“What type of girl do you think I am? It’s just too soon can’t you understand,” Stephanie Mills sang in her 80s hit single “(You’re Puttin’) A Rush On Me.” While jammin’ to some throwbacks this song came on and I was startled by how much I could relate to the lyrics. As Stephanie Mills sang, I began recalling incidents from recent first dates where men had been indirectly urging me to become physically intimate. The excuses to get me alone made me feel like I was in college all over again; only this time I was much smarter and more aware of how not to be placed in a situation before I was ready. Let me share a few of these suggestive promptings with you:
Guy #1: Met at an awards show several months ago. During our first phone conversation, he revealed that his friend had a new shoe line at his home that he would like me to see after we met for coffee. Not feeling comfortable going to his home, I asked him if he could bring a few pairs with him to the coffee shop so I could see them there instead. He refused and said that was not possible. Instead we ended up meeting for lunch where he told me about this amazing salmon that he prepares and how on the next date he’d like to invite me over to try it. Once again I explained to him that although I would love to try the salmon, I would prefer to try it in a public place such as in the park on a picnic than in his home. He insisted that he could not get to know a woman unless he really “got to know her.” I responded by letting him know that he was getting to know me well enough through our dates. Apparently he didn’t agree as I never heard back from him again after that date.
Guy #2: Met recently in a class I was taking. He asked me on a date and being new to Los Angeles, I decided to show him around. We went to an entertainment expo, the movies and then dinner. In total we had been together about six hours that afternoon. Upon dropping me off, he asked if I had any movies in my apartment so we could make it a “Blockbuster night.” I told him that I did not and bid him good night. We went on a second date and at the end of that date he again suggested that we made it a “movie night” at either his apartment or mine. When I rebuffed and asked him exactly what he was looking for in a relationship, he explained that he would like to have a “special friend” (aka FWB “friend with benefits.”) I told him that was not what I’m looking for but there are several other girls in LA who may be willing to play that role. We’re still friends…but not with benefits!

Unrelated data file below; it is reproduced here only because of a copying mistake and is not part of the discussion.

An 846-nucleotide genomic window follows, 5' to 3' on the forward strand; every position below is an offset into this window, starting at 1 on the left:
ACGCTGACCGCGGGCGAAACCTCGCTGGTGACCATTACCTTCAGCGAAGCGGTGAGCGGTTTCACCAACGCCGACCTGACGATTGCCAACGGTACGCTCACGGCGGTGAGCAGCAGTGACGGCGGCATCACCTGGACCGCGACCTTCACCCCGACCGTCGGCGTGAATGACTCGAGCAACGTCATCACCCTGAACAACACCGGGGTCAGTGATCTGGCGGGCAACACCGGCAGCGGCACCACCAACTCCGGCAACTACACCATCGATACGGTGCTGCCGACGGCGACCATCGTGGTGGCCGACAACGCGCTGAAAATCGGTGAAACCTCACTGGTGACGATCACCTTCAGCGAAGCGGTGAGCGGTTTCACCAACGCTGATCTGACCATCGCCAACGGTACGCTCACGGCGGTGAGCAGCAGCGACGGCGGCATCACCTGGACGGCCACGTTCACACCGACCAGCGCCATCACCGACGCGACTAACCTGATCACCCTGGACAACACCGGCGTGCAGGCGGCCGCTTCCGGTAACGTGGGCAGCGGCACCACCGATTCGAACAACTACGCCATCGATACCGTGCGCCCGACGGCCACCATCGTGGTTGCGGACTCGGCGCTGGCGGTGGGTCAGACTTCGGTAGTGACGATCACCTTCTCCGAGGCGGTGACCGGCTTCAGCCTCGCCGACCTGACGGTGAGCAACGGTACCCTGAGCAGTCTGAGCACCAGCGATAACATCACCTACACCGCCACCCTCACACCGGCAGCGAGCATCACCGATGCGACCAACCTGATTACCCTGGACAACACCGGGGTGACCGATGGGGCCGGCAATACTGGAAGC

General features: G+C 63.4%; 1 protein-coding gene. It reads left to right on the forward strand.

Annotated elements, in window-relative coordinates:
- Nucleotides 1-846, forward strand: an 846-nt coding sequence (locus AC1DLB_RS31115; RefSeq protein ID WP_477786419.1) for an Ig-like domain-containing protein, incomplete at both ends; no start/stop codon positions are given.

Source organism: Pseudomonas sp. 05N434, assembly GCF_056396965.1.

Guy #3: Met during an outing with friends. We had a late dinner and realized that we both had a shared love of the entertainment industry. After we finished dinner (around midnight) he asked if I would like to see his new apartment as it had a great view of the city. I doubted I was going to see much of any view that night so I respectfully declined. We spoke on the phone a few weeks later and he asked if I would like to join him at his house to watch television. Once again I declined the invitation to his apartment. Curiously he asked, “Are you nervous to come to my place?” “I wouldn’t say nervous, I think inappropriate would be a better word,” I quickly responded. Frustrated he stated, “It’s only TV!” “Yes, it starts out only being TV, but things have a tendency of going down an entirely different path once two people are alone together” I explained. He understood and the future of that relationship is still pending.
I just don’t understand. I don’t dress provocatively; I don’t make sexual suggestions during a first date so what’s with all the sexual propositions? If a man takes the time to get to know a woman, he will most likely become physically intimate with her at some point anyway so what’s the rush? Is it because we live in an impatient society? Is it because in this depressed economy men don’t have the time or money to properly court a woman? Am I being tested by these men to see what type of woman I am? Or has this become standard protocol while dating and my morals and values have become antiquated? Clearly, more women must be giving it up on the first date if these men think it is acceptable to even make these sexual inclinations. Especially when I have a guy friend telling me, “Lasana, please introduce me to a woman who won’t sleep with me on the first date. I mean, don’t get me wrong, I’ve never had so much punany in my life, but I’d really like the challenge.”
Ladies- Let’s regain a sense of value and pride in ourselves and our bodies. If you would like to be physically intimate with a man on the first date, do it because YOU want to but not because you feel like it will make him like you more or want to date you. In my experience, it usually is the woman who is mysterious and creates a sense of anticipation in which a man will choose to seriously date.
Men- Do you agree with the statements above?
Is becoming sexual on the first date the new dating ritual? Have you ever experienced being urged to be physically intimate with someone before you were ready? If so, how have you dealt with it?
Photo: Or Hiltch / Flickr